The recent management shuffle at one of the pioneer companies in the development of location apps is not to be ignored around corporate circles. The now former CEO of Foursquare, Dennis Crowley, who was also the company’s co-founder, recently voluntarily gave up his position as the Chief Executive Officer and stepped down. The company’s chief executive role was passed over to Jeff Glueck, who had been its Chief Operating Officer for the past year and half.

Dennis Crowley had served as the Chief Executive Officer since he cofounded the mobile-location data company in 2009. He now assumes the position of the company’s Executive Chairman. Jeff Glueck, who previously worked as a CEO at Skyfire, (a software company) and the Chief Marketing Officer at Travelocity, now assumes the day-to-day operations of the company as its Chief Executive Officer. The location-based app company also named Steven Rosenblatt, who previously held the position of the Chief Revenue Officer, as its president and promoted Kinjil Mathur to the position of Chief Marketing Officer and Jonathan Crowley to the position of Vice President, products.

Foursquare was one of the first companies to take advantage of Apple’s iPhone location services, allowing its users to find and ‘check in’ in restaurants and other locations such as stores, from their current locations. Speaking to the New York Times regarding his decision to relinquish his position as Chief Executive Officer and to opt for the Executive Chairman’s role, Crowley said that he believed it is important for Foursquare to be run by executives who have previous experience scaling companies. He also made a blog post, indicating that he believed that Foursquare “is in great hands with both Jeff and Steven at the helm and our company is fantastically set up for success”. He further stated that his new position will allow him “to focus full-time on vision and innovation, long-term strategy and creating new consumer products. If this sounds more like my job from 2010 than my job from 2015… well, that’s the point. It frees up my time from operational and management duties and allows me get back to the ‘let’s just make something awesome that people love’ spirit that got us here.”

Crowley also stated that the reshuffle will give him time, as the Executive Chairman, to lead the company’s vision without day-to-day distractions.

This reshuffle in the company’s management coincided with a 45 million dollars funding round led by Union Square Ventures, which has been a long-time and ardent supporter of Foursquare. Foursquare indicated that it will channel the new funding to building the app’s location data-based advertising products and its business selling data on consumer behavior to developers, such as Twitter and Pinterest. Furthermore, the new Chief Executive Officer, Jeff, made a blog post stating that the company expects this latest funding will aid its plans to fill 30 new positions, ranging from sales to engineering and other functions.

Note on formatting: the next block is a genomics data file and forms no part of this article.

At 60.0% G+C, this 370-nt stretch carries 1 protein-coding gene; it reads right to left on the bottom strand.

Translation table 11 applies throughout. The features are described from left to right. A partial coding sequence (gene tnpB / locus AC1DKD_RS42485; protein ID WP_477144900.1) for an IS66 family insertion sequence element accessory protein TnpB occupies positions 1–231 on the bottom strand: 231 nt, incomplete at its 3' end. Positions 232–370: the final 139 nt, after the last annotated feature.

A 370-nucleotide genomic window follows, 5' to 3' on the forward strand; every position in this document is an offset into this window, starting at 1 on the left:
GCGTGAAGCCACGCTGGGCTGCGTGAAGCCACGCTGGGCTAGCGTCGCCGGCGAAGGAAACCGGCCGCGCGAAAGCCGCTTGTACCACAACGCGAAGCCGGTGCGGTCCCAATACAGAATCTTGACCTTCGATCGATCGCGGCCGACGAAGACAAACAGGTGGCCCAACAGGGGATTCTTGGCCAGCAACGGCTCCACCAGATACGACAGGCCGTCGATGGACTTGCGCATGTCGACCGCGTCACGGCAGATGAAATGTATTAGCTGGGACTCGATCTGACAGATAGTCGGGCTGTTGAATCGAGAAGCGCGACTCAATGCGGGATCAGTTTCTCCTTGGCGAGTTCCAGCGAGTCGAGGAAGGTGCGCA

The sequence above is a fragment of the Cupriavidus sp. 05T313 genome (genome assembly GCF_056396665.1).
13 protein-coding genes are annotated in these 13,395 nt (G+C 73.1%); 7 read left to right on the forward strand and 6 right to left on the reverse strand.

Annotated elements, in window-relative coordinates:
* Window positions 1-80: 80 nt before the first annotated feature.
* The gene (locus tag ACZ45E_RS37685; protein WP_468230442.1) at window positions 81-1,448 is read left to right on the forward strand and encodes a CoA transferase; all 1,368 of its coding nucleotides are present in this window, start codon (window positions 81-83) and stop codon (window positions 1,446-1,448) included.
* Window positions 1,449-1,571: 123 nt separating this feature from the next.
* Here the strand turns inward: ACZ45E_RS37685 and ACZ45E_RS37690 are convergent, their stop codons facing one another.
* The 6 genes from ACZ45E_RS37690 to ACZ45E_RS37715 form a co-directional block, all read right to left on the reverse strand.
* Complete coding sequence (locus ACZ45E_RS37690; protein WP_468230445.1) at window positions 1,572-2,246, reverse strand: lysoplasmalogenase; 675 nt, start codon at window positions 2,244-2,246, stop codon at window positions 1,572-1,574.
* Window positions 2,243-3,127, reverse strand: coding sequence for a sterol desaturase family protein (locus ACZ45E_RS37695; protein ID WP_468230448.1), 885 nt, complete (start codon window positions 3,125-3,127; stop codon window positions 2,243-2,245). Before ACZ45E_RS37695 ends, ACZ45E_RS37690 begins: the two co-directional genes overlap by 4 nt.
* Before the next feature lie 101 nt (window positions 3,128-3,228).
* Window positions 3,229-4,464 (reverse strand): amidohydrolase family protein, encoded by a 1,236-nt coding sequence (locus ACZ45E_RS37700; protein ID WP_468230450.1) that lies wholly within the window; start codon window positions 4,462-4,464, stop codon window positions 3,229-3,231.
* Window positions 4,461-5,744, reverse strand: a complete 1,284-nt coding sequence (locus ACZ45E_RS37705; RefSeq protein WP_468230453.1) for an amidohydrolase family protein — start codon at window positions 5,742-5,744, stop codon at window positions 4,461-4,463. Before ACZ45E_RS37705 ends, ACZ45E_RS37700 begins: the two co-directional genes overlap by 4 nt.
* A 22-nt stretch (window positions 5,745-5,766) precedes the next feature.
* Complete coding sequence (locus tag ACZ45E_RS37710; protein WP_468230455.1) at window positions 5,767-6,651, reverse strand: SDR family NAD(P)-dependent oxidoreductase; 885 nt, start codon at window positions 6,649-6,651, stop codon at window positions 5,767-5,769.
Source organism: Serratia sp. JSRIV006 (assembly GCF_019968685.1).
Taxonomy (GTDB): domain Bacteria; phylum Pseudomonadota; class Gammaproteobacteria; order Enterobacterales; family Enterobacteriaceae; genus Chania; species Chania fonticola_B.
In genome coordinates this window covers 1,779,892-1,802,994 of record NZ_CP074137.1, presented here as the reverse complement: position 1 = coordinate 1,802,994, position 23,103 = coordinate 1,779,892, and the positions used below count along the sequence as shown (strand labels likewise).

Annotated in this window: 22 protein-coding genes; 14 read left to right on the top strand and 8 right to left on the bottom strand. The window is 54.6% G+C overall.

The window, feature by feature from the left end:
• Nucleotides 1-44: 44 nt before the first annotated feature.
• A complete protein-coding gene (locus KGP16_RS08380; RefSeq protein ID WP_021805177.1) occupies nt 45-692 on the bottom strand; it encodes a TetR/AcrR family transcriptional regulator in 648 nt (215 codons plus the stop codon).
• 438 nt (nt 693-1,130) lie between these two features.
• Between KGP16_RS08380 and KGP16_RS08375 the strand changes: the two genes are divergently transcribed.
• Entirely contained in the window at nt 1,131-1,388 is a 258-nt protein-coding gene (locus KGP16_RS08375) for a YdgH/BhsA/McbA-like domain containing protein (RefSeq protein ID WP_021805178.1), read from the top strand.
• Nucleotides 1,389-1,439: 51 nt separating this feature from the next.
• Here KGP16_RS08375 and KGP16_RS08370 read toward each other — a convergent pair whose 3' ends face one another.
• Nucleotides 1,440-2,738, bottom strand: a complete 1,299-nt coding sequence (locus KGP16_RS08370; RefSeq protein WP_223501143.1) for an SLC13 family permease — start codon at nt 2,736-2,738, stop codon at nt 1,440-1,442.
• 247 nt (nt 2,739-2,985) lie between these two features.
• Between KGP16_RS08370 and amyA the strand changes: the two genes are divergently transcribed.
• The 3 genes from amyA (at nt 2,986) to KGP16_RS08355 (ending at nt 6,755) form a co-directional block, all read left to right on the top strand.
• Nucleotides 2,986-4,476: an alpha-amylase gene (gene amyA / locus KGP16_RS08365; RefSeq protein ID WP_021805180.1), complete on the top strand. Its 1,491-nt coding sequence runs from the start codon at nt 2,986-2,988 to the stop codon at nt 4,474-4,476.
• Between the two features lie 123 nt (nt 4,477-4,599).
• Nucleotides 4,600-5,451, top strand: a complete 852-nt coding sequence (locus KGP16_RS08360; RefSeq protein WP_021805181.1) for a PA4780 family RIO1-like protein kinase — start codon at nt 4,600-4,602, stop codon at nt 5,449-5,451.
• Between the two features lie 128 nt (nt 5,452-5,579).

However, something to be noted is that this funding by Union Square Ventures also came at a time when Foursquare was valued at 250 million dollars. This is obviously a clear and sharp reduction from an earlier valuation in 2013 which valued the company at 650 million dollars, more than half of the earlier valuation.

Basically, the reshuffle and the cash injection by the angel investors comes after a critical year for the company, during which it made an effort to move from a consumer-product to an enterprise service generating real revenue. Moreover, stiff competition from major social media companies such as Facebook is set to stifle the growth of a company such as Foursquare, and this is a fact that cannot be ignored. Furthermore, Foursquare’s reliance on other companies such as Apple and Twitter, rather than focusing on creating its own brand, may come as a major hindrance to its growth as a company.

Enthusiasm for the company’s service went down as other companies including Facebook and Instagram built location services into their own apps. Many people also questioned the value of just checking into restaurants and other spots. Foursquare tried to resolve that issue in 2014 by splitting its services into two : Foursquare to be used for recommending restaurants and other venues, while a separate new app, called Swarm, would be for check-ins.

Not all hope is lost, though. The company’s apps and websites draw 50 million monthly users and more than 100,000 developers use Foursquare’s location data. Furthermore, the funding by Union Square Ventures is a clear indicator of investor confidence in Foursquare and its new management. The funding can also be refereed as a “down funding”, a term used in investor circles to denote companies that are forced to raise funds at lower valuations, as compared to times in the past when they raised funds at much higher valuations. This is an indicator that the Foursquare is struggling to monetize its business.

What now awaits is to see whether the reshuffle will pay off. The new Chief Executive Officer, Jeff, has the requisite experience in the field of technology but unless the company makes efforts to establish itself as an independent brand, (rather than relying on other companies) and to explore other avenues, (other than just “checking in”), then the reshuffle is set to have very little effect in its growth and the company.


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